Amino acids are organic compounds containing amine (-NH2) and carboxyl (-COOH) functional groups, along with a side chain (R group) specific to each amino acid.
Amorphous calcium phosphate (ACP or ATCP) is a glassy precipitate of variable composition that is formed in double decomposition reactions involving a soluble phosphate and calcium salts (e.g. (NH4)2HPO4 + Ca(NO3)2) performed under carefully controlled pH conditions.
Autism is a developmental disorder characterized by troubles with social interaction and communication and by restricted and repetitive behavior.
Biomolecular structure is the intricate folded, three-dimensional shape that is formed by a molecule of protein, DNA, or RNA, and that is important to its function.
Breast milk is the milk produced by the breasts (or mammary glands) of a human female to feed a child.
In modern clothing and fashion design, a button is a small fastener, now most commonly made of plastic, but also frequently made of metal, wood or seashell, which secures two pieces of fabric together.
Calcium is a chemical element with symbol Ca and atomic number 20.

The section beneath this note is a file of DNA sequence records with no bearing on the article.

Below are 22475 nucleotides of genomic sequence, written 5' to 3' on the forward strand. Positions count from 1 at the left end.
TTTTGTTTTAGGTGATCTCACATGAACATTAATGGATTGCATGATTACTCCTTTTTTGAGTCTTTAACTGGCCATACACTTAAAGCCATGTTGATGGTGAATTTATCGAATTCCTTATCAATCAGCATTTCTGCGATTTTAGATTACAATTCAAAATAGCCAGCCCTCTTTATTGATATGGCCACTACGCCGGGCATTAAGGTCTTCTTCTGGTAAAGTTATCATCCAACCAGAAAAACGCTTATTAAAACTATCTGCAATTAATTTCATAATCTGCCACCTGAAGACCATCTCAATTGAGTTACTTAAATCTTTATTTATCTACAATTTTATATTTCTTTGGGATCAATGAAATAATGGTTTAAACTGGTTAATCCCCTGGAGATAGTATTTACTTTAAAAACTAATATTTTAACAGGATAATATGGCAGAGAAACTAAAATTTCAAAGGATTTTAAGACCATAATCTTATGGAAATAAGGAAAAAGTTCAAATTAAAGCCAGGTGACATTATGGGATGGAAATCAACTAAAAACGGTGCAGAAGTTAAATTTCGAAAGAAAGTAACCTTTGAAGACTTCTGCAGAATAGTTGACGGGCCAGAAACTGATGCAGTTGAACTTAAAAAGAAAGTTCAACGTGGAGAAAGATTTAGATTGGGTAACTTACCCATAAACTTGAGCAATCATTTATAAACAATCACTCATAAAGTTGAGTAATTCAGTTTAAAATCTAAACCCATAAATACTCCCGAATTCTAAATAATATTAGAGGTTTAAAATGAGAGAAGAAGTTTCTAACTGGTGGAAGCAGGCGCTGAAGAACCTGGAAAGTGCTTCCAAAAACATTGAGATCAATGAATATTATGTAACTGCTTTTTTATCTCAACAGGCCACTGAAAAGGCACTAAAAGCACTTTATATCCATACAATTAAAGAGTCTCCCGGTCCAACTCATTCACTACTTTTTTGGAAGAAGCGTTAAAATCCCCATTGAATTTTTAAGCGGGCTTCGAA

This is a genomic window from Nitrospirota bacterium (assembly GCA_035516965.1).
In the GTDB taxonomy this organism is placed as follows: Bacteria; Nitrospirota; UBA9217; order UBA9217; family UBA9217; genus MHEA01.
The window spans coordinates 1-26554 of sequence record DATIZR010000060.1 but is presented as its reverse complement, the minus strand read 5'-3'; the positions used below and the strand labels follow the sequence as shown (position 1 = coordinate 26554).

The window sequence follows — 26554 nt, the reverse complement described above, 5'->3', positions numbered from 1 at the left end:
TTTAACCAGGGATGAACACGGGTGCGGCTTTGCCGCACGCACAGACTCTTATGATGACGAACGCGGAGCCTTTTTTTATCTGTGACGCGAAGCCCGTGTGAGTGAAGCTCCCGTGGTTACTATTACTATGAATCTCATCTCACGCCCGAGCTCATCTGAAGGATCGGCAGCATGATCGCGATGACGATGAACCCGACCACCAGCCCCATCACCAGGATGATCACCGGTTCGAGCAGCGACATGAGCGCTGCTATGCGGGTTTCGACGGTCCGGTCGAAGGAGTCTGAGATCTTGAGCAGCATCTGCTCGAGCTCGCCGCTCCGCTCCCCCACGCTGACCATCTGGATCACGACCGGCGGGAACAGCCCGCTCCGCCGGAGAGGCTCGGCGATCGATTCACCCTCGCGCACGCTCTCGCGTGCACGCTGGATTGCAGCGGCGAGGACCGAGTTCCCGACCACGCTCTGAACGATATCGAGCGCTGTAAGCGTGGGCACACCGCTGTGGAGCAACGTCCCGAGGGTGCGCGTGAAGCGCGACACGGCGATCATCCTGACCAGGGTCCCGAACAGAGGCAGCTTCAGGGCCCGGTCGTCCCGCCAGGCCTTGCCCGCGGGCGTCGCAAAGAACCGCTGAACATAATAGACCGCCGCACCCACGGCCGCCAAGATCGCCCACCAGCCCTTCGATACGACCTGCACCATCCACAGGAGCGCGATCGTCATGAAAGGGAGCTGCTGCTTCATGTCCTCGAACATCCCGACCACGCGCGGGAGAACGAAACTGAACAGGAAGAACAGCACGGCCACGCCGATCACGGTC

Calcium hydroxide (traditionally called slaked lime) is an inorganic compound with the chemical formula Ca(OH)2.
A calf (plural, calves) is the young of domestic cattle.
A carbohydrate is a biomolecule consisting of carbon (C), hydrogen (H) and oxygen (O) atoms, usually with a hydrogen–oxygen atom ratio of 2:1 (as in water); in other words, with the empirical formula (where m may be different from n).
Casein paint, derived from milk casein (milk protein), is a fast-drying, water-soluble medium used by artists.
Casomorphin is an opioid peptide (protein fragment) derived from the digestion of the milk protein casein.
Cattle—colloquially cows—are the most common type of large domesticated ungulates.
Cheese is a dairy product derived from milk that is produced in a wide range of flavors, textures, and forms by coagulation of the milk protein casein.
Cherry picking, suppressing evidence, or the fallacy of incomplete evidence is the act of pointing to individual cases or data that seem to confirm a particular position while ignoring a significant portion of related cases or data that may contradict that position.
Chymosin or rennin is a protease found in rennet.
In chemistry, a colloid is a mixture in which one substance of microscopically dispersed insoluble particles is suspended throughout another substance.
In statistics, many statistical tests calculate correlations between variables and when two variables are found to be correlated, it is tempting to assume that this shows that one variable causes the other.
Curds are a dairy product obtained by coagulating milk in a process called curdling.
A dairy is a business enterprise established for the harvesting or processing (or both) of animal milk – mostly from cows or goats, but also from buffaloes, sheep, horses, or camels – for human consumption.